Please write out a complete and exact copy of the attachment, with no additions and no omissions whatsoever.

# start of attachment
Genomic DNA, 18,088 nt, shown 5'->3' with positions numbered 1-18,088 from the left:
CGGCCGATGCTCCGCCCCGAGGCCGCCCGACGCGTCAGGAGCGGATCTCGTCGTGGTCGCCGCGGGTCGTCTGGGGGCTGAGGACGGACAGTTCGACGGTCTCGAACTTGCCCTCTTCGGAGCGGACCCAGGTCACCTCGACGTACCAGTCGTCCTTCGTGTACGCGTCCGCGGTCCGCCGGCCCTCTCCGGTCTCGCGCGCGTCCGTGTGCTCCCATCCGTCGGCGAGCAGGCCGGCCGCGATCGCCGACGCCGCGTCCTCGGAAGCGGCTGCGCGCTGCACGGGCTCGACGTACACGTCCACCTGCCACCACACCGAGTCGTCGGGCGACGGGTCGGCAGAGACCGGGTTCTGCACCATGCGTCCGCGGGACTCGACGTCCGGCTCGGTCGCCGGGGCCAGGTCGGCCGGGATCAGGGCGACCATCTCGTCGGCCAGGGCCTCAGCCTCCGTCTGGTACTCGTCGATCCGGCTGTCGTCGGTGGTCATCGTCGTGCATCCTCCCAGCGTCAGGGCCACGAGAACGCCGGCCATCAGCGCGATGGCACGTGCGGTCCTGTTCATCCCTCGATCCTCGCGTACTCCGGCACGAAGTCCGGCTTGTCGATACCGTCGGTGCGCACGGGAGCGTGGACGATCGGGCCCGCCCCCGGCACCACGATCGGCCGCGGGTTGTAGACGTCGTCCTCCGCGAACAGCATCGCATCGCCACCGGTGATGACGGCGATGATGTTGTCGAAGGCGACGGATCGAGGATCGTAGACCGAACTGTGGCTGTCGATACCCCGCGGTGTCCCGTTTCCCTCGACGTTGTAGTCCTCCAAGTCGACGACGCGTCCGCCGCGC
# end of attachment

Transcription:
Genomic DNA, 18,088 nt, shown 5'->3' with positions numbered 1-18,088 from the left:
CGGCCGATGCTCCGCCCCGAGGCCGCCCGACGCGTCAGGAGCGGATCTCGTCGTGGTCGCCGCGGGTCGTCTGGGGGCTGAGGACGGACAGTTCGACGGTCTCGAACTTGCCCTCTTCGGAGCGGACCCAGGTCACCTCGACGTACCAGTCGTCCTTCGTGTACGCGTCCGCGGTCCGCCGGCCCTCTCCGGTCTCGCGCGCGTCCGTGTGCTCCCATCCGTCGGCGAGCAGGCCGGCCGCGATCGCCGACGCCGCGTCCTCGGAAGCGGCTGCGCGCTGCACGGGCTCGACGTACACGTCCACCTGCCACCACACCGAGTCGTCGGGCGACGGGTCGGCAGAGACCGGGTTCTGCACCATGCGTCCGCGGGACTCGACGTCCGGCTCGGTCGCCGGGGCCAGGTCGGCCGGGATCAGGGCGACCATCTCGTCGGCCAGGGCCTCAGCCTCCGTCTGGTACTCGTCGATCCGGCTGTCGTCGGTGGTCATCGTCGTGCATCCTCCCAGCGTCAGGGCCACGAGAACGCCGGCCATCAGCGCGATGGCACGTGCGGTCCTGTTCATCCCTCGATCCTCGCGTACTCCGGCACGAAGTCCGGCTTGTCGATACCGTCGGTGCGCACGGGAGCGTGGACGATCGGGCCCGCCCCCGGCACCACGATCGGCCGCGGGTTGTAGACGTCGTCCTCCGCGAACAGCATCGCATCGCCACCGGTGATGACGGCGATGATGTTGTCGAAGGCGACGGATCGAGGATCGTAGACCGAACTGTGGCTGTCGATACCCCGCGGTGTCCCGTTTCCCTCGACGTTGTAGTCCTCCAAGTCGACGACGCGTCCGCCGCGC